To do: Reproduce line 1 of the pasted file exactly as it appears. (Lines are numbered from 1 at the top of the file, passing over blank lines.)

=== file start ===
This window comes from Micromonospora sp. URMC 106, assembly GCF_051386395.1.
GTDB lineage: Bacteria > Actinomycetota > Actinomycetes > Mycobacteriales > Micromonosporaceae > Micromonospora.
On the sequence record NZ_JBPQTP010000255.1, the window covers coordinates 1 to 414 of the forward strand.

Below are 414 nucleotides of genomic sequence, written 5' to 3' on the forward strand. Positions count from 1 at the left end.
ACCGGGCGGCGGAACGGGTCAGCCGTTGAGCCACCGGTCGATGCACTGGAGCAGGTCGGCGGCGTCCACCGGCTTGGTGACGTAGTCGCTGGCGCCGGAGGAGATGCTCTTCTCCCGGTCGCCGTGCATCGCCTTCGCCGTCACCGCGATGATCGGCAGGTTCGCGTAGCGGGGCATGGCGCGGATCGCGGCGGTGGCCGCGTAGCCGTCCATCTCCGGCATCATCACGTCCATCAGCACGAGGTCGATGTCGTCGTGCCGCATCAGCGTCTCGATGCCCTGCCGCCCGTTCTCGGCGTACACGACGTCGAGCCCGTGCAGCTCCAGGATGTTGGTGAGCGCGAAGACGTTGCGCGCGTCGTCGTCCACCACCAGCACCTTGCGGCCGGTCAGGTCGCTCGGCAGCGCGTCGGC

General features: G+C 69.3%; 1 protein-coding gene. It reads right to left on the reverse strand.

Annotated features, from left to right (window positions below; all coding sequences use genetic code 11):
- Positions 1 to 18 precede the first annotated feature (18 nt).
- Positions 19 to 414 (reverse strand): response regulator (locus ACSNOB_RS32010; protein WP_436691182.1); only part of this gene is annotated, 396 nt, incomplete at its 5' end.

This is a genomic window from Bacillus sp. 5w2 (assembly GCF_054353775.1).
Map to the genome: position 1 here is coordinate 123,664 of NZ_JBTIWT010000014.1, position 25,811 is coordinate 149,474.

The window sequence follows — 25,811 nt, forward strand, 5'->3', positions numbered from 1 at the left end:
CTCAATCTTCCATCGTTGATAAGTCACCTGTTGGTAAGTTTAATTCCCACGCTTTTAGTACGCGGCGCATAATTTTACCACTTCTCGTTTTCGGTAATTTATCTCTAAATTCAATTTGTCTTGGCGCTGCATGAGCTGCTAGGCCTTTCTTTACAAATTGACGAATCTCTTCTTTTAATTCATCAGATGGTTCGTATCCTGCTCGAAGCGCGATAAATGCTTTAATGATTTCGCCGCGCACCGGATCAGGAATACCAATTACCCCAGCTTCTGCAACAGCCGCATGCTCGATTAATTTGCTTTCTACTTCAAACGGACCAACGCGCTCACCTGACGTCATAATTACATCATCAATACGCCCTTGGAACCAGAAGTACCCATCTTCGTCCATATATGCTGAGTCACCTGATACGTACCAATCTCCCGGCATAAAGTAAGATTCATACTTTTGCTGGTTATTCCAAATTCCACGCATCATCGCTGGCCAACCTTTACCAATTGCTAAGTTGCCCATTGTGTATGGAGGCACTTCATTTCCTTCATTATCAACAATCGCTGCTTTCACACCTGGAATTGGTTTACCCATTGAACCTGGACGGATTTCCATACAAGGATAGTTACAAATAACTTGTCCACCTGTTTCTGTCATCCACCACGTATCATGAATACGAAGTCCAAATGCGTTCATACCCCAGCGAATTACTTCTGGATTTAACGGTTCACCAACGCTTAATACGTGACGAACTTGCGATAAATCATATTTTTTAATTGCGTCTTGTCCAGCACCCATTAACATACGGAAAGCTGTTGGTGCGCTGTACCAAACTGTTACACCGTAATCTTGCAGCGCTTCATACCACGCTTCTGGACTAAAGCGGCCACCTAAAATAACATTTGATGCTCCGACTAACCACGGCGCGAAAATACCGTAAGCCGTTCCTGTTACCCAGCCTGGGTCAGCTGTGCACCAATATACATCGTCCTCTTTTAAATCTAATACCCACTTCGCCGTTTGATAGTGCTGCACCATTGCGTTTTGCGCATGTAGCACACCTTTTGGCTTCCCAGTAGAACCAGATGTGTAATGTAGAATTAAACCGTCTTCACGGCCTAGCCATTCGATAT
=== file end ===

This window comes from Micromonospora sp. URMC 106, assembly GCF_051386395.1.